<img height="1" width="1" style="display:none" src="https://www.facebook.com/tr?id=833488257027405&amp;ev=PageView&amp;noscript=1">

What's holding CFOs back from digital finance initiatives


Posted by Matt Osborn - 16 December, 2019

Profitability Metrics: Free Cash Flow Margin

When it comes to measuring the performance of a business, free cash flow margin is one of the best performance indicators available. Specifically, it's a profitability ratio indicator. It shows how well a company is converting sales to cash. 

Companies need positive free cash flow to survive and expand. Cash is what allows a business to pay its expenses and purchase assets. Cash flow margin is basically a return of cash on sales. The bigger the margin/ratio, usually the better the return.

Calculating Free Cash Flow Margin

The formula for calculating free cash flow margin is:

Cash Flow Margin = Cash Flows from Operating Activities/Net Sales

Cash Flows from Operating Activities is basically free cash flow. Free cash flow is calculated across a period of time. Let's say 12 months. We can now use the following formula to derive free cash flow:

EBIT x (1 - tax rate)
+ amortization
+ depreciation
- change in net working capital
- CAPEX (change in capital expenditures)
= free cash flow

Accounts receivables are included in the above calculation. Because we are calculating over a period of time (12 months), there will be beginning and ending accounts receivable figures. For example:

Accounts Receivable:
Beginning = $1000
Ending = $3000

We can see that accounts receivables have increased by $2000. This amount will be subtracted in the above free cash flow formula. When one of the formula items is subtracted, it's a use of cash. In this case, accounts receivables are using $2000 in cash.

You might wonder what exactly that means. We know that accounts receivables will eventually turn into cash. But until that happens, we don't call the amount cash. We call it accounts receivables outstanding. It's real cash that we don't have access to. That's why accounts receivables is using cash.

Let's look at the flip side. Accounts payable is also used in the free cash flow formula. For the same period, accounts payable looks like this:

Accounts Payable:
Beginning: $1500
Ending: $3000

We can see that accounts payable has increased by $1500. This is a source of cash for the company. It's loans outstanding has increased. The loan translates into cash. In the free cash flow formula, accounts payable will be a positive number, representing a source of cash.

Looking at a more complete example, we have:

Net Income: $75000
Accounts Receivables: ($2000)
Inventory: ($15000)
Accounts Payable: $1500
Free Cash Flow: $59500

Sales: $925,000 (during same period)

We now have the numbers needed to calculate free cash flow margin. These are:

  • Free cash flow
  • Sales

Free Cash Flow Margin: 59500/925000 = 6.4%.

We can see that free cash flow margin is 6.4%. Why exactly is that useful? Taking this number across multiple periods will provide insight into the performance of free cash flow margin. The above calculation was done off a 12 month period. Let's assume we've been calculating this value every year for the last five years. The following is what we have:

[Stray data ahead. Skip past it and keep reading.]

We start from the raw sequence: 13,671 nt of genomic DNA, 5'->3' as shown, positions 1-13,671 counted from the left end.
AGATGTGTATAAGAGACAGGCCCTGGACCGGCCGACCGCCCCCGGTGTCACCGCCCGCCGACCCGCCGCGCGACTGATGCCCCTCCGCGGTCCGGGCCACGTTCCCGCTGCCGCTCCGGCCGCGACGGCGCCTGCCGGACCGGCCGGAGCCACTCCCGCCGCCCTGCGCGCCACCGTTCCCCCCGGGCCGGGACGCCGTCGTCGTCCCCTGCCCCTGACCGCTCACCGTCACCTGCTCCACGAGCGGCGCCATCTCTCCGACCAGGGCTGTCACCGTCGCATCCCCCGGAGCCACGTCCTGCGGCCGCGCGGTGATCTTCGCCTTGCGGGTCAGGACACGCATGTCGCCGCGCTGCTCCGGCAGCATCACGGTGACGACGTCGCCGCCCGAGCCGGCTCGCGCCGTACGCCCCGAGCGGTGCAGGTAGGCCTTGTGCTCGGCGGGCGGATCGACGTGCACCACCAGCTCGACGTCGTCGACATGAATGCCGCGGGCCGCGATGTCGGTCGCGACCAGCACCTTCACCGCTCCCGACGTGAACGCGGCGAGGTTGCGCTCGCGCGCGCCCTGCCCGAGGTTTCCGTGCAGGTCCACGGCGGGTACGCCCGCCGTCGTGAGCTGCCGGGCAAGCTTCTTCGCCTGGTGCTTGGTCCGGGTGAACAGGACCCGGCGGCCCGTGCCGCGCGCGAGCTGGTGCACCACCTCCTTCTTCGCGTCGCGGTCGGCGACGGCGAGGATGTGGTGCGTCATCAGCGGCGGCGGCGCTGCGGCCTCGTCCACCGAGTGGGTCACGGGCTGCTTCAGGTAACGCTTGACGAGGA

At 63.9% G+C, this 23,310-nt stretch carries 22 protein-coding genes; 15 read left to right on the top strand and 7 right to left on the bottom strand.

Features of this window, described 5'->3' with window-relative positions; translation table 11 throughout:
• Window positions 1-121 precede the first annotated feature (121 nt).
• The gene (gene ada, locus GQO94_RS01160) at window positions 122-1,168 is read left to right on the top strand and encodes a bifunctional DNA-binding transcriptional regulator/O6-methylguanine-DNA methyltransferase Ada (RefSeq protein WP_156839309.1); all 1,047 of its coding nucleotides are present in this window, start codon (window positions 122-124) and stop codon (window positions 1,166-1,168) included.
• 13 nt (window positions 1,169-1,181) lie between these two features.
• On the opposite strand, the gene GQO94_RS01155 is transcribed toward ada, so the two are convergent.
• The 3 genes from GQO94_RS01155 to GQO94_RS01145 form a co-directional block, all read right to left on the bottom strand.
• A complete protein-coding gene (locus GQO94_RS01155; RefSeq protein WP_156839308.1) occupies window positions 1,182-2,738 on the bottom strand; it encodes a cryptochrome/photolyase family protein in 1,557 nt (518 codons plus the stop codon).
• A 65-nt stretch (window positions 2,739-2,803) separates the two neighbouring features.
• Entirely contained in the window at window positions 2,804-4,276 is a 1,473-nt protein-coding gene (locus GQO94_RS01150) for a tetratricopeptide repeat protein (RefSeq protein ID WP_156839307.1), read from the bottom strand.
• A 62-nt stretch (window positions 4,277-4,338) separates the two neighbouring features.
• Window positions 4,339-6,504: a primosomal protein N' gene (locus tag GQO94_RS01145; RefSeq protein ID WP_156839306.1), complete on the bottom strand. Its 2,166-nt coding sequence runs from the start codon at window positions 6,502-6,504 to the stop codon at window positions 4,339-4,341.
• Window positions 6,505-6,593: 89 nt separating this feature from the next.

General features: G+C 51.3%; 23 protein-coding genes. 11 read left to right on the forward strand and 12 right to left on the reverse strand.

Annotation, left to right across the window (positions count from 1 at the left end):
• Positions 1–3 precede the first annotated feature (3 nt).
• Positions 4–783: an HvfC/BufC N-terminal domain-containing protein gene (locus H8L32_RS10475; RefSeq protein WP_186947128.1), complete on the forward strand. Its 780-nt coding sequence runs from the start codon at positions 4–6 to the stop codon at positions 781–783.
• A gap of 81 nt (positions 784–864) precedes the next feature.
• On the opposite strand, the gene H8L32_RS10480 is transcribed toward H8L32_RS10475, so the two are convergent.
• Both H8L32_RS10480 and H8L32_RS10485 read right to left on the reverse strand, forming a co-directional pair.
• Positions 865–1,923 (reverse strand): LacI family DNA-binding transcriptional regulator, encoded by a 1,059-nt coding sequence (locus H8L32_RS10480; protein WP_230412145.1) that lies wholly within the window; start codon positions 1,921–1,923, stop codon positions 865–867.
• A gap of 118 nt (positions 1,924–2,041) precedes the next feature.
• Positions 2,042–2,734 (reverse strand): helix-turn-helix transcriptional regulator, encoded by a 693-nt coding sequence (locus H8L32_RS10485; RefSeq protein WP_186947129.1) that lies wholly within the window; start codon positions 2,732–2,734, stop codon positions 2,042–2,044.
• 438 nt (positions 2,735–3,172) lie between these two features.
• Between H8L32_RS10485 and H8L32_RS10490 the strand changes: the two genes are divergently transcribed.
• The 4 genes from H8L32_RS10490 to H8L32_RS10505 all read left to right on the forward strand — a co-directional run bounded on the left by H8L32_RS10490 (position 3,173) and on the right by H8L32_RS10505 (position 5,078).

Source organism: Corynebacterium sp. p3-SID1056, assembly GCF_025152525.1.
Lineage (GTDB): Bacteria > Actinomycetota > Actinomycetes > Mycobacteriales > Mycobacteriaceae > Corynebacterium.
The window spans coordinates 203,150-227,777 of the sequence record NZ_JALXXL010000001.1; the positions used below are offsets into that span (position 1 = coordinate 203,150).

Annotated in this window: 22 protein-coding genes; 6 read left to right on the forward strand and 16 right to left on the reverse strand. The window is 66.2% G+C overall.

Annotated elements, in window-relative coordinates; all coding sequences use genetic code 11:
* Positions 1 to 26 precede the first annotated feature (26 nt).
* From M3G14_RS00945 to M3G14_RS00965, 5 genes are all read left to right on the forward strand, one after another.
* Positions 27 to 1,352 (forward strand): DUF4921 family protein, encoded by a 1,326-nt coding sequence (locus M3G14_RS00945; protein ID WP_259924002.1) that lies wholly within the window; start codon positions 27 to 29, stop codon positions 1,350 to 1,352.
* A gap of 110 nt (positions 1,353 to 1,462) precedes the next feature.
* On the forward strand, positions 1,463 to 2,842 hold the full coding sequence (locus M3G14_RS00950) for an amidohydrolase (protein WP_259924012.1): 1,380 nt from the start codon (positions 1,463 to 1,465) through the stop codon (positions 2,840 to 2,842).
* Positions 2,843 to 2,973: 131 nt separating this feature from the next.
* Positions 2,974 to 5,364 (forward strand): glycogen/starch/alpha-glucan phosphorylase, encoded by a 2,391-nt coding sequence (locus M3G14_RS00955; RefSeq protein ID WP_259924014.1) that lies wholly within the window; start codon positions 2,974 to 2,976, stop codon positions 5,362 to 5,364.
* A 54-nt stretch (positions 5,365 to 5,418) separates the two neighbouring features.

Year 1: 3%
Year 2: 4.5%
Year 3: 4.8%
Year 4: 5.5%
Year 5: 6.4%

We can now clearly see a trend of increasing free cash flow margin. This points to an increased efficiency in the use of sales operations to generate free cash flow.

Valuing A Company Based on Free Cash Flows and WACC

When valuing a company, we can use free cash flow to the firm (FCF) and WACC (weight average cost of capital). This formula divides free cash flow by WACC times growth rate. The formula looks like this:

value of business = FCFF / (WACC - g)

Where g is the growth rate of FCFF. Often in this formula, we are using FCFF for the next year. In other words, a projection of FCFF. Let's use some real numbers to determine the value of the above business.

  • FCFF = $59500.
  • FCFF next year is the expected growth rate. Using our years 1 through 5, we expect an FCF growth rate of roughly 7.3% next year.
  • Return on capital is 9.5%.

59500 x (1 + .095) / (.095 - .073) = $62152 / 0.022 = $2,825,091

Using this simple calculation, we have a company valued at $2.825M.

Impact of Accounts Receivables On Company Value

We should keep in mind the impact of accounts receivable on free cash flow. If A/R had accumulated during the same period, increasing to $10000, this would have a left a change of $9000 instead of $2000. But what effect does this have on company valuation?

Let's run the updated numbers:

Net Income: $75000
Accounts Receivables: ($9000)
Inventory: ($15000)
Accounts Payable: $1500
Free Cash Flow: $52500

We can now plug this into our valuation formula:

52500 x (1 + .095) / (.095 - .073) = $62152 / 0.022 = $2,613,068

This is a difference of $212,023 or a decrease of about 7.5%. Quite an impact just due to an increase in accounts receivables.


In this article, we've seen how to fully calculate free cash flow margin along with how to use it in finding the value of a company. Finally, we considered the impact of a large accounts receivable on free cash flow and ultimately how this decreases a company's value.

New Call-to-action

Topics: Credit, fiance

Recent Posts

Matt Osborn
December 16, 2019
Matt Osborn
December 3, 2019
Michael Deane
November 26, 2019
Brett Romero
November 19, 2019